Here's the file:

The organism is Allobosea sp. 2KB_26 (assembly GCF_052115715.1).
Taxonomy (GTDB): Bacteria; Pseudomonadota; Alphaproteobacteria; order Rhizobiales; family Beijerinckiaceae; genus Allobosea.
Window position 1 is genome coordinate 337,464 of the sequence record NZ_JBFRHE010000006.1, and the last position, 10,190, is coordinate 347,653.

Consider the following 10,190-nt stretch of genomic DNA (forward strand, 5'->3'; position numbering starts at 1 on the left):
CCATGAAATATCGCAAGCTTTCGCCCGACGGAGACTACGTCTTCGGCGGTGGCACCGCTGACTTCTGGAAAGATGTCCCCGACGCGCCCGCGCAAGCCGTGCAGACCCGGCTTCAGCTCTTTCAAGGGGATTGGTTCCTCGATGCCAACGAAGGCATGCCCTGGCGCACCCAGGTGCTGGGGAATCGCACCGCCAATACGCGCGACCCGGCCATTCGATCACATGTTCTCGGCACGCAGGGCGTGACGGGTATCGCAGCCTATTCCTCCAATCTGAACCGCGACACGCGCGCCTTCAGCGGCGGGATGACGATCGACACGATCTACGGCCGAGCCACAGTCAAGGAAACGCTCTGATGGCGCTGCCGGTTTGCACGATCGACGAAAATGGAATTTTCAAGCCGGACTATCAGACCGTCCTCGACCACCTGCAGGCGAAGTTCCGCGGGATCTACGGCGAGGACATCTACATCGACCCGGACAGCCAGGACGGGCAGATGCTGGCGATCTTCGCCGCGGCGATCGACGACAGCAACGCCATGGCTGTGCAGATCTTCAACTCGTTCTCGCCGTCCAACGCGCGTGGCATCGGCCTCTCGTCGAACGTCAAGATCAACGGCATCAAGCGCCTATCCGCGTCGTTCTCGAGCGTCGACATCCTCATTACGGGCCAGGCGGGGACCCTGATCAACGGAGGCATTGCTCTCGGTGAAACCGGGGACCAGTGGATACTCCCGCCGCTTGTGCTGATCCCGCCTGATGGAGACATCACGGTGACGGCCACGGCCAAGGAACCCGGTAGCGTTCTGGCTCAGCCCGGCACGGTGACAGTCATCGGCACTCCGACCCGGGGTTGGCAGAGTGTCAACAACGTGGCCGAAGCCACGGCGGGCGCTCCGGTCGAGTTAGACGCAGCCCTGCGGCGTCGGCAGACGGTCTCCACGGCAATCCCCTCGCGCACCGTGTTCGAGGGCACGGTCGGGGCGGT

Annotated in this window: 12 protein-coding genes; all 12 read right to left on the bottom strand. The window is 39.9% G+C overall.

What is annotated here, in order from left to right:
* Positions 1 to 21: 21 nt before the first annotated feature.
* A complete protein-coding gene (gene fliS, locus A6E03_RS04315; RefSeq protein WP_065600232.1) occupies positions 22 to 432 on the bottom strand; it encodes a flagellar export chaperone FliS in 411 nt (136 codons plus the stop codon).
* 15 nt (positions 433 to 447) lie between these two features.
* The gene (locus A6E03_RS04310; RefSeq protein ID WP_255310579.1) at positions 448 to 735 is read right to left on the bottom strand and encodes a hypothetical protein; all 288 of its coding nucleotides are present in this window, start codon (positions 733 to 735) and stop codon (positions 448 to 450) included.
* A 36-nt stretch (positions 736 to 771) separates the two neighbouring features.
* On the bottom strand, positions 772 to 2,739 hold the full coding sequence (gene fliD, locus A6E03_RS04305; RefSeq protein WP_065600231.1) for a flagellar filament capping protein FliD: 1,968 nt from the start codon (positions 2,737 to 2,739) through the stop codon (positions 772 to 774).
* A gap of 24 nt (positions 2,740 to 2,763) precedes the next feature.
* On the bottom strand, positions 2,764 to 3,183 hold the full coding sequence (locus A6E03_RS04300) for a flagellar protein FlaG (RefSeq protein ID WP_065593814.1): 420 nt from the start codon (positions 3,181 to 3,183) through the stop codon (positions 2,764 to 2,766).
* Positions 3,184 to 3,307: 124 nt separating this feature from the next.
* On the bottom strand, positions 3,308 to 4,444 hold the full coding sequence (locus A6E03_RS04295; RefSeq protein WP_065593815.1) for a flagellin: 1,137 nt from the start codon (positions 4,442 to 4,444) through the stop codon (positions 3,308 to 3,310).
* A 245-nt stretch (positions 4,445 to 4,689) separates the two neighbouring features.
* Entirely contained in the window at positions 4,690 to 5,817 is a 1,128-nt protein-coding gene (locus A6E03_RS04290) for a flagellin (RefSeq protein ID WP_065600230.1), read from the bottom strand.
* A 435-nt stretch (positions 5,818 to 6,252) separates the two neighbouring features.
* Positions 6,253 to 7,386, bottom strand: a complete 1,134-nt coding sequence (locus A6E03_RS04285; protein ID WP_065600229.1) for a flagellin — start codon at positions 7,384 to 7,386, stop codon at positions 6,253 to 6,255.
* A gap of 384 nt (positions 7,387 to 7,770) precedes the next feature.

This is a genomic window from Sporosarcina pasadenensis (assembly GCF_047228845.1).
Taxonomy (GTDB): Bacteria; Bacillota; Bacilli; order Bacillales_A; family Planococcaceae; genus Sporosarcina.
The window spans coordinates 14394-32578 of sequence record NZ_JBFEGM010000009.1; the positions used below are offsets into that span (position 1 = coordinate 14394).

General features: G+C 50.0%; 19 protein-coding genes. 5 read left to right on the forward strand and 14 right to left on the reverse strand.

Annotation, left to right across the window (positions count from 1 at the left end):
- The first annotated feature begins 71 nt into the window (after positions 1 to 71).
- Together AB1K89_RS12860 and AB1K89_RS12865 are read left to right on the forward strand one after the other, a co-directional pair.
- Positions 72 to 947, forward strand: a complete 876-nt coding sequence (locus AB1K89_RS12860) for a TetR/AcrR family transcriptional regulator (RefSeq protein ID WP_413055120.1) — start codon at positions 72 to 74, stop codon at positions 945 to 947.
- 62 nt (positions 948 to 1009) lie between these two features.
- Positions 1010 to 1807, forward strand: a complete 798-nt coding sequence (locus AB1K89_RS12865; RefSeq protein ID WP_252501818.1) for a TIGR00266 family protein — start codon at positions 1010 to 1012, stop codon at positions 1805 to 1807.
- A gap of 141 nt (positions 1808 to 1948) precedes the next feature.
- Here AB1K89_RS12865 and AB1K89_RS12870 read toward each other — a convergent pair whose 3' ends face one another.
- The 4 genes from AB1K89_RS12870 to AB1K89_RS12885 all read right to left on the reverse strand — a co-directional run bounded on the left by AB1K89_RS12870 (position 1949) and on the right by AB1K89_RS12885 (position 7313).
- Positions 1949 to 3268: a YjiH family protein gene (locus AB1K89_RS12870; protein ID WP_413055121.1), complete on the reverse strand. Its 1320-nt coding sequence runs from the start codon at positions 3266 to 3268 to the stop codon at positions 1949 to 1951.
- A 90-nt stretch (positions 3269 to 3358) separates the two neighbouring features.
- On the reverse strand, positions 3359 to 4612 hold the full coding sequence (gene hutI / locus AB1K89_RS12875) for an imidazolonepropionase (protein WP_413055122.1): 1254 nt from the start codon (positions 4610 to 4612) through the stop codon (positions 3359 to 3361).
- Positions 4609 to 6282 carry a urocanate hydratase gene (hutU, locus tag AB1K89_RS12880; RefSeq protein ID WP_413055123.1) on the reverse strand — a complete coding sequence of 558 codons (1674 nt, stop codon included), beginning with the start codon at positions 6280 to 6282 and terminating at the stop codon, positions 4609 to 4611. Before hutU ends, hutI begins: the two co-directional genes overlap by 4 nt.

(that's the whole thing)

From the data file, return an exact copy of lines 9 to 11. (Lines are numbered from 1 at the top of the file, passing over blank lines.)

* A complete protein-coding gene (gene fliS, locus A6E03_RS04315; RefSeq protein WP_065600232.1) occupies positions 22 to 432 on the bottom strand; it encodes a flagellar export chaperone FliS in 411 nt (136 codons plus the stop codon).
* 15 nt (positions 433 to 447) lie between these two features.
* The gene (locus A6E03_RS04310; RefSeq protein ID WP_255310579.1) at positions 448 to 735 is read right to left on the bottom strand and encodes a hypothetical protein; all 288 of its coding nucleotides are present in this window, start codon (positions 733 to 735) and stop codon (positions 448 to 450) included.